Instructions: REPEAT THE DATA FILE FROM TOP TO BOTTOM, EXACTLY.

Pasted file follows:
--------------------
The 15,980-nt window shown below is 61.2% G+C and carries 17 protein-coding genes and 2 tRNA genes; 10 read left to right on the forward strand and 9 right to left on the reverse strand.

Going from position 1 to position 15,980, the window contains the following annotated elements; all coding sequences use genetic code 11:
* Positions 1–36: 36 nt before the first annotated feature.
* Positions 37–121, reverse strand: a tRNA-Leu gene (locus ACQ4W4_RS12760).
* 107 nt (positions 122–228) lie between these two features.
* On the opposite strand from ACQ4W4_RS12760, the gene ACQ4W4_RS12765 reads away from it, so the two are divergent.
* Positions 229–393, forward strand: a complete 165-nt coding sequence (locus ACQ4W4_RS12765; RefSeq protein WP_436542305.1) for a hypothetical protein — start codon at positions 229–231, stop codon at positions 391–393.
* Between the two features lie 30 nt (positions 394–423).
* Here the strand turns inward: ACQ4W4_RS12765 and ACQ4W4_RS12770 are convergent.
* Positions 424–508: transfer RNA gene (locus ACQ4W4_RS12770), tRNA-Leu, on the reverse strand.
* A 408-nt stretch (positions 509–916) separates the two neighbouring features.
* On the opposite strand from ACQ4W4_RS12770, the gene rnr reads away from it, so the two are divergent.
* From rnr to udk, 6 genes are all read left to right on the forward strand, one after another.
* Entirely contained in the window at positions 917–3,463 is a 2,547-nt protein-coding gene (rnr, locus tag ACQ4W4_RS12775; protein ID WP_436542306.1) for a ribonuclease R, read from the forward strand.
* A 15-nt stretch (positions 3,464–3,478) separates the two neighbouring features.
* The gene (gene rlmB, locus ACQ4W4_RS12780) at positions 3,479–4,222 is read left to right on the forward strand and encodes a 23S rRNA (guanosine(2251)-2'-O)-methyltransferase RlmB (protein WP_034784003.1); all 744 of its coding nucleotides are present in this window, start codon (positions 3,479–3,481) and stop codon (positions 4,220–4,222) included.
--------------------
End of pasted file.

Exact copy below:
The 15,980-nt window shown below is 61.2% G+C and carries 17 protein-coding genes and 2 tRNA genes; 10 read left to right on the forward strand and 9 right to left on the reverse strand.

Going from position 1 to position 15,980, the window contains the following annotated elements; all coding sequences use genetic code 11:
* Positions 1–36: 36 nt before the first annotated feature.
* Positions 37–121, reverse strand: a tRNA-Leu gene (locus ACQ4W4_RS12760).
* 107 nt (positions 122–228) lie between these two features.
* On the opposite strand from ACQ4W4_RS12760, the gene ACQ4W4_RS12765 reads away from it, so the two are divergent.
* Positions 229–393, forward strand: a complete 165-nt coding sequence (locus ACQ4W4_RS12765; RefSeq protein WP_436542305.1) for a hypothetical protein — start codon at positions 229–231, stop codon at positions 391–393.
* Between the two features lie 30 nt (positions 394–423).
* Here the strand turns inward: ACQ4W4_RS12765 and ACQ4W4_RS12770 are convergent.
* Positions 424–508: transfer RNA gene (locus ACQ4W4_RS12770), tRNA-Leu, on the reverse strand.
* A 408-nt stretch (positions 509–916) separates the two neighbouring features.
* On the opposite strand from ACQ4W4_RS12770, the gene rnr reads away from it, so the two are divergent.
* From rnr to udk, 6 genes are all read left to right on the forward strand, one after another.
* Entirely contained in the window at positions 917–3,463 is a 2,547-nt protein-coding gene (rnr, locus tag ACQ4W4_RS12775; protein ID WP_436542306.1) for a ribonuclease R, read from the forward strand.
* A 15-nt stretch (positions 3,464–3,478) separates the two neighbouring features.
* The gene (gene rlmB, locus ACQ4W4_RS12780) at positions 3,479–4,222 is read left to right on the forward strand and encodes a 23S rRNA (guanosine(2251)-2'-O)-methyltransferase RlmB (protein WP_034784003.1); all 744 of its coding nucleotides are present in this window, start codon (positions 3,479–3,481) and stop codon (positions 4,220–4,222) included.